If you know what you’re doing, Peru is a fantastic place to buy long-lasting gifts which will be appreciated and cherished by the people you give them to. If you shop in the touristy stores and markets, however, you’re highly likely to get ripped off. Follow this guide to avoid the embarrassment of spending hundreds of dollars on a fake alpaca sweater.
Peru is the world’s second largest producer of silver (after Mexico) and it boasts a long and proud tradition of extremely talented silversmiths. Peru’s largest manufacturer of quality silver jewelry is Ilaria, and has stores through the country and the continent. Ilaria’s range is enormous, and includes everything from traditional Andean pieces to cool contemporary classics.
If you’re after something truly unique you can’t go wrong with Claudia Lira’s (outlets in Lima and Cusco) modern take on classic designs or the pre-Colombian themes which run through Carlos Chaquiras’ designs – find his showroom at Calle Triunfo 375, Cusco.
Alpaca wool products
To the Incas, alpaca wool was considered the ‘fiber of the gods, and it’s easy to see why. It’s softer, warmer and not nearly as prickly as sheep’s wool, and is in an entirely different league to any synthetic textile. Due to the fact that it contains no lanolin, alpaca wool is also hypoallergenic. If it’s good enough for Armani, then it’ll definitely do the trick for you or me.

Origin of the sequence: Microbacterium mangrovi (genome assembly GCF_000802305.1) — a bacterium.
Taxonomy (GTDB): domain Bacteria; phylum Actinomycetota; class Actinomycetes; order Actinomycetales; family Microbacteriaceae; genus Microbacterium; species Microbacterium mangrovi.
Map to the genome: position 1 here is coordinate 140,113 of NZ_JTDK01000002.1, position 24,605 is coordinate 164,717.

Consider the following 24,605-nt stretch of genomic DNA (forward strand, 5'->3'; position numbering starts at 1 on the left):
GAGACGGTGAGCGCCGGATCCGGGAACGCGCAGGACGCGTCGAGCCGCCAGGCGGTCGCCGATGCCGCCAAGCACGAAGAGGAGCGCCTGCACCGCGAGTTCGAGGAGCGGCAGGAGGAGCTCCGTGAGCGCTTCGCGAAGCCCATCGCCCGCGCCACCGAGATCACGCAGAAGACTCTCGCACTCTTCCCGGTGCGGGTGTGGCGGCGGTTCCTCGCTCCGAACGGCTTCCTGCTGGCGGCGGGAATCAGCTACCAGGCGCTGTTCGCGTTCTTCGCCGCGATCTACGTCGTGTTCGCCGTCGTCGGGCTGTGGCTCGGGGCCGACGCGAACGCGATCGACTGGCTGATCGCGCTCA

In the US and Europe, however, it comes with a hefty price tag to match its reputation. In Peru, the source of most of the world’s alpaca wool, you can get excellent quality garments at far more affordable prices. Two upmarket chain-stores with outlets around the country are Sol Alpaca and Kuna (you can’t go wrong at either, and they both have stores in Lima airport’s duty-free) but if you want something absolutely incredible try one of the glitzy boutiques in Cusco – ask your guide for recommendations.
Many visitors to Peru are concerned about the impact their visit could have on widening the wealth gap in what is already a land of ‘haves’ and ‘have-nots’.While most shops claim to give back to the community, some really do. Here are three that stock amazing stuff and will also keep your conscience clear.
in Lima, has an extensive range of Peruvian crafts, textiles and handiwork.
in Cusco is
place to buy traditional Andean textiles.
in Lima: if you can imagine it, they can knit it.
Food and drink
There’s amazing food throughout Peru and although you won’t be able to take a bowl of ceviche or a sack of Andean potatoes home with you, there are a number of things you can safely get through customs.
The Costa Rican chain Cafe Britt (outlets throughout Lima and at the airport) has a dedicated Peruvian range of chocolates and coffees, while Piscos to look out for include Pisco Bianca, Pisco Don Alvaro and Pisco Centenario.